Wells Fargo Sale of Servicing Rights Halted by New YorkDakin Campbell
Wells Fargo & Co.’s planned sale of mortgage-servicing rights to Ocwen Financial Corp. was halted by New York’s top financial regulator. Ocwen shares fell more than 5 percent.
Ocwen, which is licensed in the state as a mortgage banker, agreed “to put an indefinite hold” on the deal tied to $39 billion of loans, the Atlanta-based company said in a statement. Benjamin M. Lawsky, head of New York’s Department of Financial Services, has a monitor at the firm and is concerned that it will struggle to properly service loans, a person briefed on the matter said earlier today.
Ocwen expanded in recent years by buying rights from banks retreating from an almost $10 trillion market, and Moody’s Investors Service cited that growth last month in affirming the company’s credit rating at four levels below investment grade. Ocwen agreed last month to buy servicing from Wells Fargo on about 184,000 loans, or roughly 2 percent of the lender’s residential-servicing portfolio, according to a statement.
“Ocwen will continue to work closely with the NY DFS to resolve its concerns about Ocwen’s servicing portfolio growth,” the company said in the statement.
In December, Ocwen agreed to settle regulators’ claims over abuses in its handling of borrowers’ loans. Under the agreement with the Consumer Financial Protection Bureau and 49 states, Ocwen agreed to provide $2.1 billion in relief for homeowners.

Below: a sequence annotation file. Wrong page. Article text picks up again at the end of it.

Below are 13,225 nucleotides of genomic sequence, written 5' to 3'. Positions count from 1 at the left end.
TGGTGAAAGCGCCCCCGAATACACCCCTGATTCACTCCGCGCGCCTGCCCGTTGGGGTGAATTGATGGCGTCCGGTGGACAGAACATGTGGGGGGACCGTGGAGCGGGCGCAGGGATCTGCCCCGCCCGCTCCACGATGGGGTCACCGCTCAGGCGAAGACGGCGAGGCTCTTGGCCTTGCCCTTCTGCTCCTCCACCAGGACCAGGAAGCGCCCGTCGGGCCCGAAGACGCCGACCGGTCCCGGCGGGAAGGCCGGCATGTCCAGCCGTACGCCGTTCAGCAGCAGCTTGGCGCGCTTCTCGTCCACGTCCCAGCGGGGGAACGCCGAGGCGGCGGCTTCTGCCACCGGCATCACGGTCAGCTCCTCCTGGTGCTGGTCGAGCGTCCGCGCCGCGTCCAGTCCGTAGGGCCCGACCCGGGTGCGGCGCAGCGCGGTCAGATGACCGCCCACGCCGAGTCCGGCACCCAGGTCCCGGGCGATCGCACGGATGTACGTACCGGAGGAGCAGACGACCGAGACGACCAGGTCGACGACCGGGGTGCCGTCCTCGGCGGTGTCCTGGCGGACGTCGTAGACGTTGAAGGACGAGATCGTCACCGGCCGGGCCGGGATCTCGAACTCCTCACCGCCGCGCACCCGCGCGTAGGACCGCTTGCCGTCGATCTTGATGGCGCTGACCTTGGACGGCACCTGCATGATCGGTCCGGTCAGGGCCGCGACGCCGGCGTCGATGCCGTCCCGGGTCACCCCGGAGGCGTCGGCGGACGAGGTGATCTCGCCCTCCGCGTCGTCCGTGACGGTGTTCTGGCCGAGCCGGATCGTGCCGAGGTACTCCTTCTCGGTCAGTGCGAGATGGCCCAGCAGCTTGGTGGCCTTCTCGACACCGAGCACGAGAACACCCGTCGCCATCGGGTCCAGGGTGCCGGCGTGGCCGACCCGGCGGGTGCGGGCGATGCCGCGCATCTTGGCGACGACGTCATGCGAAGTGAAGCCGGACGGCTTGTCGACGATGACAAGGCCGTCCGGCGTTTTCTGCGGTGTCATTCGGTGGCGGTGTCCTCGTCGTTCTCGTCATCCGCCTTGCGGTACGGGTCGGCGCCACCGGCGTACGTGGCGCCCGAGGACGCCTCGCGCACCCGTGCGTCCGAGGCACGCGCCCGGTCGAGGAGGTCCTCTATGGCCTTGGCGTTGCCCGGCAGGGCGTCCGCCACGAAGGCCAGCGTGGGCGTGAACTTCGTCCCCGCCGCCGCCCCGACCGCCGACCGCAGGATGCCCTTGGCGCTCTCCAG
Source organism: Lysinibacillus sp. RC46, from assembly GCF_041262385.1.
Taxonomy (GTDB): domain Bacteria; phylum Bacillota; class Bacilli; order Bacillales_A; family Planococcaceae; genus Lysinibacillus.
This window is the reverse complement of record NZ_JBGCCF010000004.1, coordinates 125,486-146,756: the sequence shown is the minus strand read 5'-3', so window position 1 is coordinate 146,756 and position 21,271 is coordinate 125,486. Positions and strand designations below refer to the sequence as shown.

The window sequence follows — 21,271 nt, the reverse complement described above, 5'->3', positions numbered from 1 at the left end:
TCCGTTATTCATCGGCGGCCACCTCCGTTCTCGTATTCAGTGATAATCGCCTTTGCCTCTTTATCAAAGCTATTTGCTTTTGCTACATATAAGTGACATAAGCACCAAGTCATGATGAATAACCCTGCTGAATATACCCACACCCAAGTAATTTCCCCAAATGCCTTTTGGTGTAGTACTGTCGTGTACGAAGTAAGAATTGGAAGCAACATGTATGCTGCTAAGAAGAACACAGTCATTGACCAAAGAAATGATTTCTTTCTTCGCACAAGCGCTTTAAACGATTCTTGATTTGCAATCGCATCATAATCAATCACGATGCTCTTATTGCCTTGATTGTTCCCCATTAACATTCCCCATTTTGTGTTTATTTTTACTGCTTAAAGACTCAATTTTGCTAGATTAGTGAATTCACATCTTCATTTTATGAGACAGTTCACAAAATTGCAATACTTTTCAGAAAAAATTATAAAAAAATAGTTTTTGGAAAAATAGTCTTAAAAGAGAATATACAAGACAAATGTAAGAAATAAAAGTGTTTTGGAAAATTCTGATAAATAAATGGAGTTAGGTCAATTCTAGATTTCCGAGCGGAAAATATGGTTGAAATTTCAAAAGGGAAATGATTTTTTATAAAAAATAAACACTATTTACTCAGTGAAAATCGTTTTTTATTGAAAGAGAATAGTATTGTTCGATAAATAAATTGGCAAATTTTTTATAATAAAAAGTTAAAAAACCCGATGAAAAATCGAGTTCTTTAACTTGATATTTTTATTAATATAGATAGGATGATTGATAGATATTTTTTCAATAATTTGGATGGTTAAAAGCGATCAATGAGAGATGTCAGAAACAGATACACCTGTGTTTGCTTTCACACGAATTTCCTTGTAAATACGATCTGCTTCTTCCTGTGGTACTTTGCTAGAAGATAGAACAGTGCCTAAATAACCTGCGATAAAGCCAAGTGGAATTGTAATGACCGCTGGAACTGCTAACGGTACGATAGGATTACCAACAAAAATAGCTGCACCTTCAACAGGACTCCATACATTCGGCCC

Ocwen fell 5.1 percent to $41 at 3:27 p.m. in New York after tumbling as much as 14 percent, the most intraday since October 2008. San Francisco-based Wells Fargo rose 1 percent.
Ocwen was the fourth-largest U.S. mortgage servicer as of Dec. 31, according to Inside Mortgage Finance. Wells Fargo was the biggest mortgage servicer and the largest U.S. home lender. Mortgage servicers handle billing and collections on behalf of investors who own the loans and supervise foreclosures if the borrowers don’t pay.
Last year, Lawsky temporarily delayed Sun Life Financial Inc.’s sale of its U.S. annuity business for $1.35 billion after the regulator opened a probe into ownership of insurers by private investors. A firm owned by Guggenheim Partners LLC shareholders completed the purchase in August after agreeing to set up a trust account with $200 million to replenish capital if it fell below required levels.
Sun Life previously had said the sale would be completed by the end of the second quarter.